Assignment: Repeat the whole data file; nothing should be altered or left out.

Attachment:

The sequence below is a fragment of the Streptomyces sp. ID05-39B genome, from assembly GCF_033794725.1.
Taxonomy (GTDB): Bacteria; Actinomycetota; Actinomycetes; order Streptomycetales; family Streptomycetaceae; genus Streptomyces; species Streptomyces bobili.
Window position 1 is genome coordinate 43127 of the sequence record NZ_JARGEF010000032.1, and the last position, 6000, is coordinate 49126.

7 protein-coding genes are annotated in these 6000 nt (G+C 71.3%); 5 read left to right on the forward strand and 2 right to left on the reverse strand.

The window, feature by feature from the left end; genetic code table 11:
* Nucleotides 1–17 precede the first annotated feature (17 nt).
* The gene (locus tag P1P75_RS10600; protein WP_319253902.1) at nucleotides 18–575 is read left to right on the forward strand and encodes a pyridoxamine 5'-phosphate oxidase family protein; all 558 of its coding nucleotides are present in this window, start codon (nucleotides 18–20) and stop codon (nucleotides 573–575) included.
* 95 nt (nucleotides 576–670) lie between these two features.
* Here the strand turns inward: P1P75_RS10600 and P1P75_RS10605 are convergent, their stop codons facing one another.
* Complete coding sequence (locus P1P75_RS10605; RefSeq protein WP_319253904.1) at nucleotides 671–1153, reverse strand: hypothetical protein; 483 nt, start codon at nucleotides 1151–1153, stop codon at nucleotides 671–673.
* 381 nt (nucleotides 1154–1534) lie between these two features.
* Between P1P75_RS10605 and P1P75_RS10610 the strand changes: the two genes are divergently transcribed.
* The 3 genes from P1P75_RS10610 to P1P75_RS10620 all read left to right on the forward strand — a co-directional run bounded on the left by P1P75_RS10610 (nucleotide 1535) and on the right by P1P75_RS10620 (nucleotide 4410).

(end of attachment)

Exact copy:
The sequence below is a fragment of the Streptomyces sp. ID05-39B genome, from assembly GCF_033794725.1.
Taxonomy (GTDB): Bacteria; Actinomycetota; Actinomycetes; order Streptomycetales; family Streptomycetaceae; genus Streptomyces; species Streptomyces bobili.
Window position 1 is genome coordinate 43127 of the sequence record NZ_JARGEF010000032.1, and the last position, 6000, is coordinate 49126.

7 protein-coding genes are annotated in these 6000 nt (G+C 71.3%); 5 read left to right on the forward strand and 2 right to left on the reverse strand.

The window, feature by feature from the left end; genetic code table 11:
* Nucleotides 1–17 precede the first annotated feature (17 nt).
* The gene (locus tag P1P75_RS10600; protein WP_319253902.1) at nucleotides 18–575 is read left to right on the forward strand and encodes a pyridoxamine 5'-phosphate oxidase family protein; all 558 of its coding nucleotides are present in this window, start codon (nucleotides 18–20) and stop codon (nucleotides 573–575) included.
* 95 nt (nucleotides 576–670) lie between these two features.
* Here the strand turns inward: P1P75_RS10600 and P1P75_RS10605 are convergent, their stop codons facing one another.
* Complete coding sequence (locus P1P75_RS10605; RefSeq protein WP_319253904.1) at nucleotides 671–1153, reverse strand: hypothetical protein; 483 nt, start codon at nucleotides 1151–1153, stop codon at nucleotides 671–673.
* 381 nt (nucleotides 1154–1534) lie between these two features.
* Between P1P75_RS10605 and P1P75_RS10610 the strand changes: the two genes are divergently transcribed.
* The 3 genes from P1P75_RS10610 to P1P75_RS10620 all read left to right on the forward strand — a co-directional run bounded on the left by P1P75_RS10610 (nucleotide 1535) and on the right by P1P75_RS10620 (nucleotide 4410).